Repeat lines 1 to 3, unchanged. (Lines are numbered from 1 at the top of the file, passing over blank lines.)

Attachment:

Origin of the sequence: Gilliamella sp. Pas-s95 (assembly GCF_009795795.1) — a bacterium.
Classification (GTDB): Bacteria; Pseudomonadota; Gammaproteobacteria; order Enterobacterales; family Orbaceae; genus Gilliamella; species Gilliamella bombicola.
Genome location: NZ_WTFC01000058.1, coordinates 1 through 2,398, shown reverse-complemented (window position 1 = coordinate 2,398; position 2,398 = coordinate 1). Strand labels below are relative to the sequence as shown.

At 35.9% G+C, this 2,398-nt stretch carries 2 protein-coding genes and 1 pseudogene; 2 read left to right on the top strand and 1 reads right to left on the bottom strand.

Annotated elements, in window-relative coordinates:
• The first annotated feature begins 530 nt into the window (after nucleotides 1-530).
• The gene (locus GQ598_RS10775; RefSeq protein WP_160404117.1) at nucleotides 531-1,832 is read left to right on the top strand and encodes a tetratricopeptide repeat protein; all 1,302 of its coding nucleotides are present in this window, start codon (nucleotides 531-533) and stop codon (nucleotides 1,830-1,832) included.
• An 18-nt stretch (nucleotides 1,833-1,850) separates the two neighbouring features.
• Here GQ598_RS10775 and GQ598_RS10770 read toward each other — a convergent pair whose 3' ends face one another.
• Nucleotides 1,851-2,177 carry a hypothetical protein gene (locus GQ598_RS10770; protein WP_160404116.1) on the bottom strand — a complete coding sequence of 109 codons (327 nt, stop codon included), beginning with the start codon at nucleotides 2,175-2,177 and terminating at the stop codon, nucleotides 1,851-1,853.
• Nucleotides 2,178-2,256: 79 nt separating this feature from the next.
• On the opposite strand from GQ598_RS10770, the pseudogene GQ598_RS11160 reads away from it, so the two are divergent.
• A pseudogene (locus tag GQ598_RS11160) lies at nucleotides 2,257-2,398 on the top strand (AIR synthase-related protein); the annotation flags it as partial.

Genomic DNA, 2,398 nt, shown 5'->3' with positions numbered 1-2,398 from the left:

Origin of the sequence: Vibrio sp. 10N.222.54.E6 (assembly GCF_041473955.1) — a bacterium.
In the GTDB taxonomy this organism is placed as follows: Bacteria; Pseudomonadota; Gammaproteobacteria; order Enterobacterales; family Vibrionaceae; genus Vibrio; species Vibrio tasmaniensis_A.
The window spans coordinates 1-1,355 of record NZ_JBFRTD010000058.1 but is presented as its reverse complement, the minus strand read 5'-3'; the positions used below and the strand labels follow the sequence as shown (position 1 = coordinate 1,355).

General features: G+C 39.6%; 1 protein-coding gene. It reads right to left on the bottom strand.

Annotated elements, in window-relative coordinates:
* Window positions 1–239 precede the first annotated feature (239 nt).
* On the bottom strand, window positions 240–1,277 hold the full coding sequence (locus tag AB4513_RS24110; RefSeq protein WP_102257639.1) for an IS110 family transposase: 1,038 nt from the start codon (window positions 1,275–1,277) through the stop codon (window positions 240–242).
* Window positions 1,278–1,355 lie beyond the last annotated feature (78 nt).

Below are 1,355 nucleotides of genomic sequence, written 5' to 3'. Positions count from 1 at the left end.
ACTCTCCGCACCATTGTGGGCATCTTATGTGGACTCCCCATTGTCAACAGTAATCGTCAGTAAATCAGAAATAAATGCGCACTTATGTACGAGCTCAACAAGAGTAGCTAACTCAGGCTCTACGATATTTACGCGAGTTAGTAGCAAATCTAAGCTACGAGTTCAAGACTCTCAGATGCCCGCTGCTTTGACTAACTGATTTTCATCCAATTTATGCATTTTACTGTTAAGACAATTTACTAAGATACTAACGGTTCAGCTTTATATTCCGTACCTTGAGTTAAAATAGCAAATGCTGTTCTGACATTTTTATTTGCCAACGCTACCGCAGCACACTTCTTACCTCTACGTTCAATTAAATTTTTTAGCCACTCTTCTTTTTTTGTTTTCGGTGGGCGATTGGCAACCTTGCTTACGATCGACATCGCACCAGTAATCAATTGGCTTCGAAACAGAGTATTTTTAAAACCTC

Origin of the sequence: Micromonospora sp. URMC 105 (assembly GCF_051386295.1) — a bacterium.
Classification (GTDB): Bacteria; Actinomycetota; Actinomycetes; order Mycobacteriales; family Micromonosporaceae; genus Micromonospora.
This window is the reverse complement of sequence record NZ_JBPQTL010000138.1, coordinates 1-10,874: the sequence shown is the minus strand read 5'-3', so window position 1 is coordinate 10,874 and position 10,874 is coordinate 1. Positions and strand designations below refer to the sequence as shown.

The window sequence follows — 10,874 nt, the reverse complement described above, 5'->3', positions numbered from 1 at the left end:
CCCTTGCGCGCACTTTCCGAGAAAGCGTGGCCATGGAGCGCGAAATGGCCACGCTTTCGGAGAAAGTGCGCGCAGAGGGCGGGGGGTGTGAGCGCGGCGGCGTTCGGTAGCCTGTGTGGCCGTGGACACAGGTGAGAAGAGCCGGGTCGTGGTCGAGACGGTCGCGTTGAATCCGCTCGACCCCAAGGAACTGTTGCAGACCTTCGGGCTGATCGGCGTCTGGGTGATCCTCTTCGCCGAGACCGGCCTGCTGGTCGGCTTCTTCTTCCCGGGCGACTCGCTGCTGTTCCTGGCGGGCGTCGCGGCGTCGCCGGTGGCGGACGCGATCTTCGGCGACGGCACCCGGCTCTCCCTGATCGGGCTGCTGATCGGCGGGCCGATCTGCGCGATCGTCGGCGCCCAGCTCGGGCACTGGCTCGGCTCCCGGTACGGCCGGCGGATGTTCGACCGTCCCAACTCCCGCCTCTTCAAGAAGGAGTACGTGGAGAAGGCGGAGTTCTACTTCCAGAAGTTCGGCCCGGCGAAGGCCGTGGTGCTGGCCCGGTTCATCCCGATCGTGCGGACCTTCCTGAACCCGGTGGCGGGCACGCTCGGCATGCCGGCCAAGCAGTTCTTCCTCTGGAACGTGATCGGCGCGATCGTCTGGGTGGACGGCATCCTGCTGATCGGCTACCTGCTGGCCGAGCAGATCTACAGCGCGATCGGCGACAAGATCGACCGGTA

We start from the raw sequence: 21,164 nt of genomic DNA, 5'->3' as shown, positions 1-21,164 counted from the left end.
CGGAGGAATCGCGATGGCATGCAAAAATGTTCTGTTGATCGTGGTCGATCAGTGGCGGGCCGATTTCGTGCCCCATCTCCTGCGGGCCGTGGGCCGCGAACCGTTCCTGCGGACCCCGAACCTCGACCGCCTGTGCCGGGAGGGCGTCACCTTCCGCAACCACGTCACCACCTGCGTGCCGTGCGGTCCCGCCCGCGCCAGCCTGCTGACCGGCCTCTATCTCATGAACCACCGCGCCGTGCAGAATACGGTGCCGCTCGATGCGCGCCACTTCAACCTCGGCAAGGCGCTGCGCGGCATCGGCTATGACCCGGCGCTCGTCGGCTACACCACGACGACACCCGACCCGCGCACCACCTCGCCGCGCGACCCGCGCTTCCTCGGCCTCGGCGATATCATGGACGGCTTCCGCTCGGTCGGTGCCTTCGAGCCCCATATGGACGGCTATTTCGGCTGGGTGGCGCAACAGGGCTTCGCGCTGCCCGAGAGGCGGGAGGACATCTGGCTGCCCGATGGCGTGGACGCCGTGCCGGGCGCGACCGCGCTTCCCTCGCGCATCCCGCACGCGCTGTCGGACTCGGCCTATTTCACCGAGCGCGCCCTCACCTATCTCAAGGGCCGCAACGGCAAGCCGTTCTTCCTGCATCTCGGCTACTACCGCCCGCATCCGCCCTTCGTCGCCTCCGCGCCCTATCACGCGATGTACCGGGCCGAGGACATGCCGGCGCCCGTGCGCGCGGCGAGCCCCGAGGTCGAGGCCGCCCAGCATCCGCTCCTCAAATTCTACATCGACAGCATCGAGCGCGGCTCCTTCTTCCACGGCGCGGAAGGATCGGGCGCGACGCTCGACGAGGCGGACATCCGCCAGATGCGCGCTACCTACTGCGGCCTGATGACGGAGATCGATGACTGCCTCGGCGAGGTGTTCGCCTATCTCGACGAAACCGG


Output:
Origin of the sequence: Gilliamella sp. Pas-s95 (assembly GCF_009795795.1) — a bacterium.
Classification (GTDB): Bacteria; Pseudomonadota; Gammaproteobacteria; order Enterobacterales; family Orbaceae; genus Gilliamella; species Gilliamella bombicola.
Genome location: NZ_WTFC01000058.1, coordinates 1 through 2,398, shown reverse-complemented (window position 1 = coordinate 2,398; position 2,398 = coordinate 1). Strand labels below are relative to the sequence as shown.